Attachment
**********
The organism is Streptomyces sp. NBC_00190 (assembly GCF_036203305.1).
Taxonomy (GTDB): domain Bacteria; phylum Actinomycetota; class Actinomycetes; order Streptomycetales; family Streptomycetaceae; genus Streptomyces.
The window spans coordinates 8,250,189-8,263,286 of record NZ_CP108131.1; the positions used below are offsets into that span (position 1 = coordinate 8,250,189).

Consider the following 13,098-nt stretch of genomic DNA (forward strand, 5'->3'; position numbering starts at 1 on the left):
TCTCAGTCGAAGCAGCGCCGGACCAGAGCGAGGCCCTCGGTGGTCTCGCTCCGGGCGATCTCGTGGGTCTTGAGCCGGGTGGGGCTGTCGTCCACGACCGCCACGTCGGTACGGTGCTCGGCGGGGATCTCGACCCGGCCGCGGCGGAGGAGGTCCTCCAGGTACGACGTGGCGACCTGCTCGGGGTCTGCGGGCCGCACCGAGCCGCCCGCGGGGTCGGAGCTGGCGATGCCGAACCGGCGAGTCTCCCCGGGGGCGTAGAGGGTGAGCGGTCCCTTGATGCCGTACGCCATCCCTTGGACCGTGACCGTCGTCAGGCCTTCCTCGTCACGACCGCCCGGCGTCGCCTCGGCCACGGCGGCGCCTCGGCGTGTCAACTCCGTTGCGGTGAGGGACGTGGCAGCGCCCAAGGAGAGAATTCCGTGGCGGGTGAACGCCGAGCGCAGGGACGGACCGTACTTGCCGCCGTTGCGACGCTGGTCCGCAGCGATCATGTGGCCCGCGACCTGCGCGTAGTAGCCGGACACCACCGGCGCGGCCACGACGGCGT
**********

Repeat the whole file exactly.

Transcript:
The organism is Streptomyces sp. NBC_00190 (assembly GCF_036203305.1).
Taxonomy (GTDB): domain Bacteria; phylum Actinomycetota; class Actinomycetes; order Streptomycetales; family Streptomycetaceae; genus Streptomyces.
The window spans coordinates 8,250,189-8,263,286 of record NZ_CP108131.1; the positions used below are offsets into that span (position 1 = coordinate 8,250,189).

Consider the following 13,098-nt stretch of genomic DNA (forward strand, 5'->3'; position numbering starts at 1 on the left):
TCTCAGTCGAAGCAGCGCCGGACCAGAGCGAGGCCCTCGGTGGTCTCGCTCCGGGCGATCTCGTGGGTCTTGAGCCGGGTGGGGCTGTCGTCCACGACCGCCACGTCGGTACGGTGCTCGGCGGGGATCTCGACCCGGCCGCGGCGGAGGAGGTCCTCCAGGTACGACGTGGCGACCTGCTCGGGGTCTGCGGGCCGCACCGAGCCGCCCGCGGGGTCGGAGCTGGCGATGCCGAACCGGCGAGTCTCCCCGGGGGCGTAGAGGGTGAGCGGTCCCTTGATGCCGTACGCCATCCCTTGGACCGTGACCGTCGTCAGGCCTTCCTCGTCACGACCGCCCGGCGTCGCCTCGGCCACGGCGGCGCCTCGGCGTGTCAACTCCGTTGCGGTGAGGGACGTGGCAGCGCCCAAGGAGAGAATTCCGTGGCGGGTGAACGCCGAGCGCAGGGACGGACCGTACTTGCCGCCGTTGCGACGCTGGTCCGCAGCGATCATGTGGCCCGCGACCTGCGCGTAGTAGCCGGACACCACCGGCGCGGCCACGACGGCGT